Those looking for a more refined experience—or those staying overnight—will find it closer to the Delaware River at the Golden Pheasant Inn. Ask for the outdoor terrace, where chef Blake Faure follows the seasons and sources locally—there’s an herb garden on site. Fans look forward to the homemade ketchup, chilled gazpacho, and anything with local fruits and berries (from Trauger’s Farm Market, Phillips Farms and Terhune Orchards, to name a few).


It’s no accident that a place posting a sign governing the rules of discourse, Brig O’Doon Coffee House, is located in an 1870 fieldstone building that used to be the first post office and had the first phone in Ottsville. Owner Patrick Mullaney opened the business in 2007 and will ask your name if you’re a newcomer, and then introduce you to everyone else. Nab a seat at the counter fashioned from reclaimed pear wood by big front windows facing Durham Road, the old trolley path between Easton and Philly. Bagels come from Vic’s Bagels in Bethlehem; the brews come from Finger Lakes Coffee Roasters; raw milk is available for your lattes.

Bar options are best found in old historic inns. Try an old-school martini (served with the sidecar) at the horseshoe-shaped bar at the Piper Tavern in Pipersville, or grab a beer (and some brick oven pizza) and sit on the landscaped porch at the Ottsville Inn.

The Ferndale Inn boasts a lengthy selection of generously sized martinis, especially its cosmopolitans, prepped using the same recipe as the Four Seasons Hotel in New York. In summer, they’re known for their fishbowl-sized margaritas.

Clockwise from top left: The Moo Truck’s bacon cheese burger and apple pie shake;
house-made charcuterie from the Golden Pheasant; Owowcow’s 24 flavors; The Moo Truck.
Photographs courtesy of featured establishments.


This region is miles away from Whole Foods, Trader Joe’s, and Wegmans supermarkets, so investigate local chain Kimberton Whole Foods. It’s housed in an old stone building behind Brig O’Doon and you’ll find a respectable bulk food section (including biodynamic almonds) along with plenty of local goods such as honey, chevre and soap.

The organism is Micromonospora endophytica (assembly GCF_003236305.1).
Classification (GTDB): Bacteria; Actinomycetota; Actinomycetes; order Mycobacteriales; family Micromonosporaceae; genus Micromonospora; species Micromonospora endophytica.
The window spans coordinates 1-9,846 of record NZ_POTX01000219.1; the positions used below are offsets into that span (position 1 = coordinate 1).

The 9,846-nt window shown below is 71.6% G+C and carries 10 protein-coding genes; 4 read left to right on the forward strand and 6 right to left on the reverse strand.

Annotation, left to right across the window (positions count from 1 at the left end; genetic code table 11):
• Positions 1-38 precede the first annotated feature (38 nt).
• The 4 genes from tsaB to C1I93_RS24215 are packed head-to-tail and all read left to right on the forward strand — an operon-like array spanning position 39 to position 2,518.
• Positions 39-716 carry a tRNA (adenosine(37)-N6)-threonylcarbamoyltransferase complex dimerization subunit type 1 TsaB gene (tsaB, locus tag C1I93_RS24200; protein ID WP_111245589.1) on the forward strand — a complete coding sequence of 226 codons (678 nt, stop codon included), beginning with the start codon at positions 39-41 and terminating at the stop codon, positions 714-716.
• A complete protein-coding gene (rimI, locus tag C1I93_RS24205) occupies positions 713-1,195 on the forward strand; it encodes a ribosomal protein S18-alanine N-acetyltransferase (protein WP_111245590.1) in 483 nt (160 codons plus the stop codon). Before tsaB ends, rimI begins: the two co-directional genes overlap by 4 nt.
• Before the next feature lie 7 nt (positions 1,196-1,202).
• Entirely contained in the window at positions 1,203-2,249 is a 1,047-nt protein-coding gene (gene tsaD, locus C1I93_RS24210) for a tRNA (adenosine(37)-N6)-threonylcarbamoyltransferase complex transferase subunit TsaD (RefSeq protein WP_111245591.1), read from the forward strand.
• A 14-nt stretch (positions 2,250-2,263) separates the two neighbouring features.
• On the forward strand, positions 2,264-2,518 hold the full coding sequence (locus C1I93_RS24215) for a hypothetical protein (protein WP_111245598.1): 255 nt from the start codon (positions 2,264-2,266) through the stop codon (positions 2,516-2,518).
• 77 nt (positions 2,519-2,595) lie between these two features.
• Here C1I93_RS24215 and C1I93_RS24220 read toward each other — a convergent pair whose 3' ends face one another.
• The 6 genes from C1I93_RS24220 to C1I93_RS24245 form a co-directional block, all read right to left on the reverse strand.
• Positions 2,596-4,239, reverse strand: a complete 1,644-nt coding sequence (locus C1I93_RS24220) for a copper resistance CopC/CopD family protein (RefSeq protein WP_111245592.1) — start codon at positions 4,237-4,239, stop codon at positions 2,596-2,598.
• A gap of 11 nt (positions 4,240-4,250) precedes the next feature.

Stock up on unique kitchen and garden needs, including organic teas custom-blended by owner Kristin Perry, at the Kitchen Potager, located at Linden Hill Gardens—which is also home to the garden design business of Jerry Fritz. Perry also hosts garden pizza parties and “living from the garden” workshops. Even those with the blackest thumbs can appreciate the alphabetized plant selection and display gardens at the Best of Philly–winning Linden Hill.

On Friday evenings from late April to October, the Ottsville Farmers’ Market sets up in the parking lot at Linden Hill Gardens— the brainchild of Perry and Fritz—with 20 vendors such as Mainly Mushrooms, Metropolitan Seafood and Ironstone Creamery. The real attraction, though, is the vibe: It’s more like a party at a friend’s house than a market. Buy a bottle of wine and your dinner on-site and let Perry’s husband John Schwarz grill it while the kids make friends with the chickens and ride through the grounds on Fritz’s golf cart. (Fun facts: OwowCow, Brad’s Raw Chips and the Moo truck all made appearances during the market’s early days, circa 2009.)

It wouldn’t be Bucks County without antiques, would it? Housed in an old grist mill (with lots of intact infrastructure), Gristie’s Antiques and Oddities in Kintersville is three stories full of mostly mid-century finds. More than 20 vendors display their wares in this maze-like space owned by Nevin and Ginny Smith. I spied a tabletop Skee-Ball game, vibrant pastels of Harlequin china, and something I owned as a child: a complete box set of Laura Ingalls Wilder’s books.

Edible Philly Summer Road Trip:
Ottsville & Upper Bucks County



1 Bucksville House
4501 Durham Rd., Kintersville
610.847.8948; 888.617.6300

2 Frog Hollow Farm
Bed & Breakfast
401 Frogtown Rd., Kintersville

3 Golden Pheasant Inn
763 River Road, Erwinna

4 Nockamixon State Park Cabins
1989 Stover Mill Road, Perkasie
(Cabins are located in the southern part of the park)


5 Moo
4010 Durham Rd., Ottsville

6 OwowCow Creamery
4105 Durham Rd., Ottsville

7 NelliRae’s Kitchen
8826 Easton Rd., Revere

8 Golden Pheasant Inn
763 River Rd., Erwinna


9 Brig O’Doon
239 Durham Rd., Ottsville

10 Ottsville Inn
245 Durham Rd., Ottsville

11 Piper Tavern
Rt. 413 & Dark Hollow Rd,

12 Ferndale Inn
Rt. 611 and Church Hill Road,


13 Kimberton Whole Foods
239 Durham Rd., Ottsville

14 Kitchen Potager
at Linden Hill Gardens
8230 Easton Rd., Ottsville

14 Linden Hill Gardens
8230 Easton Rd., Ottsville

14 Ottsville Farmers’ Market
The barn at Linden Hill Gardens
8230 Easton Road
Every Friday through October 10th, 4-7pm

15 Gristie’s Antiques
9730 Easton Rd., Kintersville